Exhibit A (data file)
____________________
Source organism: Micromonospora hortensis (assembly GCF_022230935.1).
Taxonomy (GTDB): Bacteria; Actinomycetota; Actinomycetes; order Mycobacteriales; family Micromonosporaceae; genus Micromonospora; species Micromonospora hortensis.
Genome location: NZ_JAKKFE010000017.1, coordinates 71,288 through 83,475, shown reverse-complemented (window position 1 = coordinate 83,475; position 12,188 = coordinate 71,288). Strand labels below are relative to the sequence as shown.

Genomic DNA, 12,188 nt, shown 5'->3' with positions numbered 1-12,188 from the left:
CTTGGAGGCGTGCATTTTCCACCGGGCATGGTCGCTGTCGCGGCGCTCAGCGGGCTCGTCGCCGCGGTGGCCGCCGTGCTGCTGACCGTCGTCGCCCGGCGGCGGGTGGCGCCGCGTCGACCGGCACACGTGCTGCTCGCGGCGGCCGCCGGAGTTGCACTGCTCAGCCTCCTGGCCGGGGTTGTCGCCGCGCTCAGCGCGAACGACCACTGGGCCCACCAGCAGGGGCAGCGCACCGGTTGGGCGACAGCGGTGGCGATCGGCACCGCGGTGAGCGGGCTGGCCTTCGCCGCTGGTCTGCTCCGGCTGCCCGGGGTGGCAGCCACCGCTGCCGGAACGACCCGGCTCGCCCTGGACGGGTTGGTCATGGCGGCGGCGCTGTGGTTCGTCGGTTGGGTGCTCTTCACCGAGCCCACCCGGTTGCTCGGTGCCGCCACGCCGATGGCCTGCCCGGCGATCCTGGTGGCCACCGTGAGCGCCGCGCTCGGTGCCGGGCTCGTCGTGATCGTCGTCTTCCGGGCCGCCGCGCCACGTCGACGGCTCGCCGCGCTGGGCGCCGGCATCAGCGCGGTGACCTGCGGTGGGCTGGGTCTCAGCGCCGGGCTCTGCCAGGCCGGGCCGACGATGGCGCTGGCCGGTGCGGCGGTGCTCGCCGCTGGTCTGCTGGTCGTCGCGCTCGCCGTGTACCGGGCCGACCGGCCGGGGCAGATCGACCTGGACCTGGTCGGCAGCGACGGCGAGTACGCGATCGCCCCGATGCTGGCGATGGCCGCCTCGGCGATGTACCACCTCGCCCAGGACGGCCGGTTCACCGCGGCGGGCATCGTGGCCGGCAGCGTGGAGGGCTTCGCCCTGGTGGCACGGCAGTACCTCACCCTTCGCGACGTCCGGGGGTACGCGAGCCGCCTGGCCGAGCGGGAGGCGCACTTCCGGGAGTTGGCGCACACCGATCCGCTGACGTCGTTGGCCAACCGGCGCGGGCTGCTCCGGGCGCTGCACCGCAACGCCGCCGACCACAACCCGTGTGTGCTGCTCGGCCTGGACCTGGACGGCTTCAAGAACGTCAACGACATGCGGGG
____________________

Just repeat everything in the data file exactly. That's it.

Source organism: Micromonospora hortensis (assembly GCF_022230935.1).
Taxonomy (GTDB): Bacteria; Actinomycetota; Actinomycetes; order Mycobacteriales; family Micromonosporaceae; genus Micromonospora; species Micromonospora hortensis.
Genome location: NZ_JAKKFE010000017.1, coordinates 71,288 through 83,475, shown reverse-complemented (window position 1 = coordinate 83,475; position 12,188 = coordinate 71,288). Strand labels below are relative to the sequence as shown.

Genomic DNA, 12,188 nt, shown 5'->3' with positions numbered 1-12,188 from the left:
CTTGGAGGCGTGCATTTTCCACCGGGCATGGTCGCTGTCGCGGCGCTCAGCGGGCTCGTCGCCGCGGTGGCCGCCGTGCTGCTGACCGTCGTCGCCCGGCGGCGGGTGGCGCCGCGTCGACCGGCACACGTGCTGCTCGCGGCGGCCGCCGGAGTTGCACTGCTCAGCCTCCTGGCCGGGGTTGTCGCCGCGCTCAGCGCGAACGACCACTGGGCCCACCAGCAGGGGCAGCGCACCGGTTGGGCGACAGCGGTGGCGATCGGCACCGCGGTGAGCGGGCTGGCCTTCGCCGCTGGTCTGCTCCGGCTGCCCGGGGTGGCAGCCACCGCTGCCGGAACGACCCGGCTCGCCCTGGACGGGTTGGTCATGGCGGCGGCGCTGTGGTTCGTCGGTTGGGTGCTCTTCACCGAGCCCACCCGGTTGCTCGGTGCCGCCACGCCGATGGCCTGCCCGGCGATCCTGGTGGCCACCGTGAGCGCCGCGCTCGGTGCCGGGCTCGTCGTGATCGTCGTCTTCCGGGCCGCCGCGCCACGTCGACGGCTCGCCGCGCTGGGCGCCGGCATCAGCGCGGTGACCTGCGGTGGGCTGGGTCTCAGCGCCGGGCTCTGCCAGGCCGGGCCGACGATGGCGCTGGCCGGTGCGGCGGTGCTCGCCGCTGGTCTGCTGGTCGTCGCGCTCGCCGTGTACCGGGCCGACCGGCCGGGGCAGATCGACCTGGACCTGGTCGGCAGCGACGGCGAGTACGCGATCGCCCCGATGCTGGCGATGGCCGCCTCGGCGATGTACCACCTCGCCCAGGACGGCCGGTTCACCGCGGCGGGCATCGTGGCCGGCAGCGTGGAGGGCTTCGCCCTGGTGGCACGGCAGTACCTCACCCTTCGCGACGTCCGGGGGTACGCGAGCCGCCTGGCCGAGCGGGAGGCGCACTTCCGGGAGTTGGCGCACACCGATCCGCTGACGTCGTTGGCCAACCGGCGCGGGCTGCTCCGGGCGCTGCACCGCAACGCCGCCGACCACAACCCGTGTGTGCTGCTCGGCCTGGACCTGGACGGCTTCAAGAACGTCAACGACATGCGGGG